Tolibian celebrates early wins and a potentially bright future on debut EP, ‘Alien’

Leans into the charm of finding his feet without getting overwhelmed

There’s no barrier to entry in Nigerian street-pop. That much is evident in the myriad of superstars and prominent artists that find their way into widespread acceptance, across hood acclaim, regional popularity and nationwide ubiquity. The common denominator, which also doubles as the most important requirement, is authenticity. Tolibian understands these things. An Ilorin-raised riser who first garnered attention through viral skits and song covers, his path into music wasn’t premeditated, rather a function of spontaneity.

Around the time TrenchTok became a full-force catalyst and driver for cultural moments and conversations, Tolibian emerged as one of the more wholesome creators. His comedy was hyper-specific in its use of language and experience, but he also had the uncanny ability to ensure punchlines hit the right pocket of generally, incredibly funny. It extended to the song covers, like his nasally croon on a cover of “Peru (Refix),” a profound and hilarious moment that helped further the ubiquity of the slang, ‘Sapa’. Tolibian clearly had song-making chops, but it often takes more than unpolished talent to become a proper artist.


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On his new debut EP, ‘Alien’, the comedian-turned-singer hasn’t reached all-round form, but his growth is evident. It features five songs performed with a wide grin, perhaps still basking in the surprise of slowly but surely finding his footing in the current context of street-pop. “I found myself doing music, it’s not something I learned,” he told The NATIVE just before the EP’s release. Tolibian leans into that neophyte charm without getting overrun by naivety. He sticks to easy subject matters and loose melodic stylings, a little less ambitious than some of his older singles—but it makes sense for his very first project.

When “Abaya Palava” dropped in 2021, it felt idiosyncratic. A song centred on a traditional Muslim attire, with intricate, tongue-twisting rhymes to fit Tolibian’s storytelling candour, there was clearly no play for wide appeal but it found an enthusiastic audience amongst hundreds of thousands who could relate. Or generally understood the ramifications of the scenario he richly developed. It was further confirmation his abilities as a writer of reality-inspired narrative, set by the preceding single, “Abortion,” sung from the perspective of a lady coerced into sexual relations, with tough decisions to make in the aftermath.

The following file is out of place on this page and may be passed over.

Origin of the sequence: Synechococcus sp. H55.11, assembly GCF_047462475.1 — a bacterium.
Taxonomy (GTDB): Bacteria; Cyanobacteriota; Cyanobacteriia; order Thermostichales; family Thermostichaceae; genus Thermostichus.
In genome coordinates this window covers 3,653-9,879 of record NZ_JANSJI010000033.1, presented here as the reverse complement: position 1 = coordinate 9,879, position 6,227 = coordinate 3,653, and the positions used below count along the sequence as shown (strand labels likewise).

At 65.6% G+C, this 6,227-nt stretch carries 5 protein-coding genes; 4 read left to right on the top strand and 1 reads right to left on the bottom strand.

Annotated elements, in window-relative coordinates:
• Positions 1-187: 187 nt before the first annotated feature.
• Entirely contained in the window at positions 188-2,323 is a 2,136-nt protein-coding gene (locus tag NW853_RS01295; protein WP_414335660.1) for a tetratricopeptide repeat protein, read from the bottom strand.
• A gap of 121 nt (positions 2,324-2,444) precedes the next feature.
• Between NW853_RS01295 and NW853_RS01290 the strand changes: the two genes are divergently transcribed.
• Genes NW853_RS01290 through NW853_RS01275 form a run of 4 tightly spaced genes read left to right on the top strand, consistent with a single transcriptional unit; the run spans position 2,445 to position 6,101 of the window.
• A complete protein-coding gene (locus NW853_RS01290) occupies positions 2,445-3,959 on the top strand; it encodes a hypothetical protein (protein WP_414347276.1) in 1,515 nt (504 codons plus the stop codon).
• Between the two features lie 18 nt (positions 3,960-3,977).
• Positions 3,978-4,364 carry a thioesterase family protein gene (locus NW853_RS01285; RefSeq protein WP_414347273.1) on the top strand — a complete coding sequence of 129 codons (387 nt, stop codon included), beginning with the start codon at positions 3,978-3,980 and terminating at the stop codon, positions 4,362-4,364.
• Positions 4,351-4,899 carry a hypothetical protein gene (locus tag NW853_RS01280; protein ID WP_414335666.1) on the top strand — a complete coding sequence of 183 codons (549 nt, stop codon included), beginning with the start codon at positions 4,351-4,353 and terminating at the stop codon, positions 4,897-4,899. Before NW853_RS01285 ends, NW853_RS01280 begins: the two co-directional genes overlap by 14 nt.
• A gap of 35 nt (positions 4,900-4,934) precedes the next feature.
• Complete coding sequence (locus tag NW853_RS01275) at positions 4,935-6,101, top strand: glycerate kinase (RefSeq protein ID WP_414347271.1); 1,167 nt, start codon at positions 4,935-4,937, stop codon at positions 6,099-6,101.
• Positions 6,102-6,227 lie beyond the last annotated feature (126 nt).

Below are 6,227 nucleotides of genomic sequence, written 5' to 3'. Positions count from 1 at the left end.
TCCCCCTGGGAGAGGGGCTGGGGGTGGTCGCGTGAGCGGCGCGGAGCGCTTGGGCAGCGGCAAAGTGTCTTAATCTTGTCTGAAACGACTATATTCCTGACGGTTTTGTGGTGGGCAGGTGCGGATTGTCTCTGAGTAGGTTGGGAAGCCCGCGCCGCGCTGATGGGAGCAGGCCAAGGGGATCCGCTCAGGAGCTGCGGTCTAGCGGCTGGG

By “Beware of Dog,” the Rexxie-produced single, it was clear Tolibian was gearing to make more accessible music in hopes of securing increased visibility. Further proof was in the melodic drill of the self-congratulatory “Journey” and the party-starting aim of “Hello.” For his new EP, Tolibian sets himself up as a purveyor of optimism within street-pop. ‘Alien’ is all sunny melodies, featuring a vibrant disposition from the singer as he enjoys his early success while keeping an eye on a potentially brighter future.

“If we dey alive, we go dey alright,” he sings on the opener “Alive,” that Ilorin-Islamic flavour in his voice elevating an otherwise ordinary declaration. The centre of the song comes a few lines later: “Nobody fit stop my success.” His conviction is sealed and the rest of the EP follows thus, almost as if willing listeners to join him on the same wavelength. Tolibian represents a prevailing mentality amongst younger adults from far less affluent parts of Southwest Nigeria that all it takes is one opportunity for undeniable success. The prevailing ethos that destiny finds it way manifest, especially when aided by hard (and smart) work. So, why be sad when you can make merry in advance for when things get better.

On lead single, “Happy,” Tolibian sings, “We caught ‘em by surprise/wetin God design no longer fit collapse.” In contrast to the rest of the EP, the song is a far more baroque moment, featuring an Amapiano-influenced heater for a beat. The rest of the EP, while leaning into colourful elements are more pared down, but still fitting for shuffling feet. Interestingly, Tolibian leans into Highlife via the Duktor Sett-produced tracks, “Day By Day” and “Party Ego.” It’s not a new synergy, going all the way back to ‘70s icons Victor Olaiya and Fatai Rolling Dollar. Taken together, though, ‘Alien’ is a show of how Tolibian can ground varying musical style with his rustic voice and chippy personality.

Listen to ‘Alien’ here.